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View Full Version : Saturday Sights: Old Wine in New Wineskins, Sort of..



Bubba Dawg
07-05-2008, 06:13 AM
Last week we had visitors from Florida, a young mother and her 5 year old son. They visited for several days and this afforded s the opportunity to "show them around" a bit. I enjoy playing tour-guide, especially to nice people.

We visited several state parks in our area, went to a nice local restaurant, and basically had a very good time. The highlight was a visit to the Great Smoky Mountains National Park. We visited the old homestead at the visitors center near Cherokee NC, the Sugarlands vistors center where we saw a nice park video and looked at exhibits, and then toured Cades Cove in the park.

Cades Cove is an old settlement in the mountains, a beautiful valley (called a 'cove') surrounded on all sides by mountains. The old homes and churches and other structures are still present and can be toured. The mountain scenery there is wonderful.

So, what's the 'old wine' I'm referring to? Basically, my wife and i have seen these sights many times. I love these places so I don't really get tired of seeing them, but when you are sharing these special sights with a person who has never before seen them, you also experience an excitement and a sense of newness in seeing them again. This is especially true if you get to share a special place with a child.

A child's sense of wonder and enthusiasm has a tendency to rub off on you.

And he got to see wild turkeys, deer AND A BEAR!!!

TOTD: You have visitors and are playing tour-guide. What do you take them to see in your vicinity?

Cold Warrior
07-05-2008, 07:10 AM
Good morning, Bubba. Raining here in the Insurance Capital. Will be driving up to Western MA today to evaluate a dental practice for potential partnership for my girlfriend.

TOTD: Having lived in DC, NYC, London, and the south of France, I've spent a good deal of my life playing tour guide to visiting friends, relatives, and colleagues. Here in the more modest Hartford (commonly refered to as "the sticks") there's less to see and do in the immediate area, but we do have proximity to a number of New England sites. Some of my girlfriend's relatives will be visiting late next month from Romania and we plan on taking them to (1) Boston Common, (2) Plyouth Rock, (3) Portsmouth, NH (4) Newport, RI, and, of course, (5) the City.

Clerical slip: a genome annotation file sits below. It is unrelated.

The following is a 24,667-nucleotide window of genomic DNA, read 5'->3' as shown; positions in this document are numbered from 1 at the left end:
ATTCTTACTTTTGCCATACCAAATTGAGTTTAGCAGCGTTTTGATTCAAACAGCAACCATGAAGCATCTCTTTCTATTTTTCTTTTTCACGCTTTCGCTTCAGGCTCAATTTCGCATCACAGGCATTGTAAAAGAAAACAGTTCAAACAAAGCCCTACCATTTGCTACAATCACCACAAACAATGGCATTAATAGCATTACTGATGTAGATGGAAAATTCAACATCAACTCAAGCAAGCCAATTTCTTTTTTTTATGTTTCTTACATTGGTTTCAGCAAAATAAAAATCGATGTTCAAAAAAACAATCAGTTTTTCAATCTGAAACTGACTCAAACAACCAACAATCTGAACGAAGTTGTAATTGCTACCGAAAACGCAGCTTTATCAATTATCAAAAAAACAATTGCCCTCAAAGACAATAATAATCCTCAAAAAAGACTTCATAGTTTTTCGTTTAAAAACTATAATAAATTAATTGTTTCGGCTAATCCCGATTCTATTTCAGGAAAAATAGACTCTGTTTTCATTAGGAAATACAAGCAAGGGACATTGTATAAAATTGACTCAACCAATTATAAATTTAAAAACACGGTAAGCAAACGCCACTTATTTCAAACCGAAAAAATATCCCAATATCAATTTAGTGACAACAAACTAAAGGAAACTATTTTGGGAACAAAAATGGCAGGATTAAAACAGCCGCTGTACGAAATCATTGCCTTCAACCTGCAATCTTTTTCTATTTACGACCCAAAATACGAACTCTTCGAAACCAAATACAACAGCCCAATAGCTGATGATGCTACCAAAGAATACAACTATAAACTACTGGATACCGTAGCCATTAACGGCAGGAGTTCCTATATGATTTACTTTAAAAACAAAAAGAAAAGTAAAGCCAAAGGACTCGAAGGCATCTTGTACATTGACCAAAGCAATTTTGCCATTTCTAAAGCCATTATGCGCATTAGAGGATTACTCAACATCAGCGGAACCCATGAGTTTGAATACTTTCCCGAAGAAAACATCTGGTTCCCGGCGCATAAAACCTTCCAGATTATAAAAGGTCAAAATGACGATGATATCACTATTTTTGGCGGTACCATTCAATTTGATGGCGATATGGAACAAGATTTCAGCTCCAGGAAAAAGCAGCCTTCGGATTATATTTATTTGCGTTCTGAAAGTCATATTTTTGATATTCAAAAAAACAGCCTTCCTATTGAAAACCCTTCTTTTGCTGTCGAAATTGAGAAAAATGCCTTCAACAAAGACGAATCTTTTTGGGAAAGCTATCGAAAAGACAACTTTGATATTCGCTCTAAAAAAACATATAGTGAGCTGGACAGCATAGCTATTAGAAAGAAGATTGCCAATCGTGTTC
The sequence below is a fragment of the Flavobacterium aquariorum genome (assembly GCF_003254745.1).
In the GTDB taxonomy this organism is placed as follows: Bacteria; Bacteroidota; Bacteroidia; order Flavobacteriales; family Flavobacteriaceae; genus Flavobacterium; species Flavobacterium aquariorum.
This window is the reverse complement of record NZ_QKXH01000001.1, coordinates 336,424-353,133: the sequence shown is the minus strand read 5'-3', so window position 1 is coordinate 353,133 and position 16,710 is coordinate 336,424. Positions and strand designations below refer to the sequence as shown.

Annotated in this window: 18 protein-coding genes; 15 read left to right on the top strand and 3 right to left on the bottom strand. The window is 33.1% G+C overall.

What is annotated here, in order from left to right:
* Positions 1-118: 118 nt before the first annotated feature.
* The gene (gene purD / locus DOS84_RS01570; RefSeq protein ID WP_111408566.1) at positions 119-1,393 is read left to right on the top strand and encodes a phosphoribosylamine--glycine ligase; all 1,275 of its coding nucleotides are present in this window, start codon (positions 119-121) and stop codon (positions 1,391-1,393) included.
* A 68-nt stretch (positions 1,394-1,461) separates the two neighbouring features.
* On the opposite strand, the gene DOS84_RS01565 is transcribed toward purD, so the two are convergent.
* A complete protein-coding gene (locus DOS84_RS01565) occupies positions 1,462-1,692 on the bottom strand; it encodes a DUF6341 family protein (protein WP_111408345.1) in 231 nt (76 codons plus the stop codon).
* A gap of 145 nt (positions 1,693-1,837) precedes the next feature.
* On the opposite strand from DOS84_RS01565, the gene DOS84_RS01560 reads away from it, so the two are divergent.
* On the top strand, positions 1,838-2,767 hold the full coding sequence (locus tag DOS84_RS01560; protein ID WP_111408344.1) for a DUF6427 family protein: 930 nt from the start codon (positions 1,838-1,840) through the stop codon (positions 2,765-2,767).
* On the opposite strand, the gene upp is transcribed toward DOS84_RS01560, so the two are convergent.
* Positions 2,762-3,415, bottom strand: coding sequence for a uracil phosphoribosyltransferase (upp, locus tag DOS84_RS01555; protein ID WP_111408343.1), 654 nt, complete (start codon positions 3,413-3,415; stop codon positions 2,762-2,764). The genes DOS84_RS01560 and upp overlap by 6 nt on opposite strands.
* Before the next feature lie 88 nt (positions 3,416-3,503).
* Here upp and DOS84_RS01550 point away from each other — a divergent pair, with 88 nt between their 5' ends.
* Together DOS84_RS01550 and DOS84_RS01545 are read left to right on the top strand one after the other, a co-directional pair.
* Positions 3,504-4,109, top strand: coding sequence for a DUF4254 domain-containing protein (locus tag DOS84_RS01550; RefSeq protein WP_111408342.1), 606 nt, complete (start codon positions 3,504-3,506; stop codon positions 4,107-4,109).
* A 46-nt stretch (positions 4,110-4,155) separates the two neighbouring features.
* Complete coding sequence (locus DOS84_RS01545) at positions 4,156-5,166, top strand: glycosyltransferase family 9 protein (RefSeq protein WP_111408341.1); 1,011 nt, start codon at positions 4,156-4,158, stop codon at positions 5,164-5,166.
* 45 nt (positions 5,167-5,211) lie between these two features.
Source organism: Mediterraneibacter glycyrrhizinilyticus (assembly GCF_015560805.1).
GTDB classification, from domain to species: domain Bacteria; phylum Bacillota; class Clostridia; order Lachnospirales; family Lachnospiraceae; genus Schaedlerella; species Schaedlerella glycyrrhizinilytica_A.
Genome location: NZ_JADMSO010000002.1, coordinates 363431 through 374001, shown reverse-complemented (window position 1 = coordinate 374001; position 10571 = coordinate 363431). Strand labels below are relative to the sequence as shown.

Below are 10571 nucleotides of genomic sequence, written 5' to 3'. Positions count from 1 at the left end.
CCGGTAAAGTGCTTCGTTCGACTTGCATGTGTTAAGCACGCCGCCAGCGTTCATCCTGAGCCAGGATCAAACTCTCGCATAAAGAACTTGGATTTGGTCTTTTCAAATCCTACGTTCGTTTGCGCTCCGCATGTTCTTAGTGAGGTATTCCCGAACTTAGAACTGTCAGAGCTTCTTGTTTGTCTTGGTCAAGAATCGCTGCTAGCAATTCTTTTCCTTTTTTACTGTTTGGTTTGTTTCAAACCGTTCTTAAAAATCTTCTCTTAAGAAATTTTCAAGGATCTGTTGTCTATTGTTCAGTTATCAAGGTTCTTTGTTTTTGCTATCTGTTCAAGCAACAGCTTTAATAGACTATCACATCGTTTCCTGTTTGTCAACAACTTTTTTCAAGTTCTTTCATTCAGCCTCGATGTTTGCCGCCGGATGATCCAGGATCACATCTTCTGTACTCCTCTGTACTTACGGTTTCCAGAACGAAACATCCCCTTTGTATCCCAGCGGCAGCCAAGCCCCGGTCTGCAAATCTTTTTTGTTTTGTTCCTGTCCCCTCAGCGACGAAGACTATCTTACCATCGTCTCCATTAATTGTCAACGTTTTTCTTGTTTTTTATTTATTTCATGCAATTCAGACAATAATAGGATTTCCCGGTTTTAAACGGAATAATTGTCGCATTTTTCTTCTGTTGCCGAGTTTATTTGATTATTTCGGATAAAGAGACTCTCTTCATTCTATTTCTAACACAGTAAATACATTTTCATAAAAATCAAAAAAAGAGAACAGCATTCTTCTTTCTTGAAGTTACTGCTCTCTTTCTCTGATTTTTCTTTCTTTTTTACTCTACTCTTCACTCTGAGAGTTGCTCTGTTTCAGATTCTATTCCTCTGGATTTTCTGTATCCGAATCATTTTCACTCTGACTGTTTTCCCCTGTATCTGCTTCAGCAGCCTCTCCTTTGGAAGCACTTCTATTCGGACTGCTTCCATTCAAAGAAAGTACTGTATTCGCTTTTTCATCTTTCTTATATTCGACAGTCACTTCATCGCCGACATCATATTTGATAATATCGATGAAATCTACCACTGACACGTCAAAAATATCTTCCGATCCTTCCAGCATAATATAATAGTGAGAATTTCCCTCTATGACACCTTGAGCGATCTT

It's unfortunate they're not coming a month later since one of the great sights in New England is that of the leaves turning in CT, MA, and NH.


http://i231.photobucket.com/albums/ee88/scdiver27/DSC_0008.jpg
Main Street in Portsmouth, NH

http://i231.photobucket.com/albums/ee88/scdiver27/DSC_0119.jpg
Mayflower II in Plymouth, MA

megimoo
07-05-2008, 08:55 AM
Last week we had visitors from Florida, a young mother and her 5 year old son. They visited for several days and this afforded s the opportunity to "show them around" a bit. I enjoy playing tour-guide, especially to nice people.

We visited several state parks in our area, went to a nice local restaurant, and basically had a very good time. The highlight was a visit to the Great Smoky Mountains National Park. We visited the old homestead at the visitors center near Cherokee NC, the Sugarlands vistors center where we saw a nice park video and looked at exhibits, and then toured Cades Cove in the park.

Cades Cove is an old settlement in the mountains, a beautiful valley (called a 'cove') surrounded on all sides by mountains. The old homes and churches and other structures are still present and can be toured. The mountain scenery there is wonderful.

So, what's the 'old wine' I'm referring to? Basically, my wife and i have seen these sights many times. I love these places so I don't really get tired of seeing them, but when you are sharing these special sights with a person who has never before seen them, you also experience an excitement and a sense of newness in seeing them again. This is especially true if you get to share a special place with a child.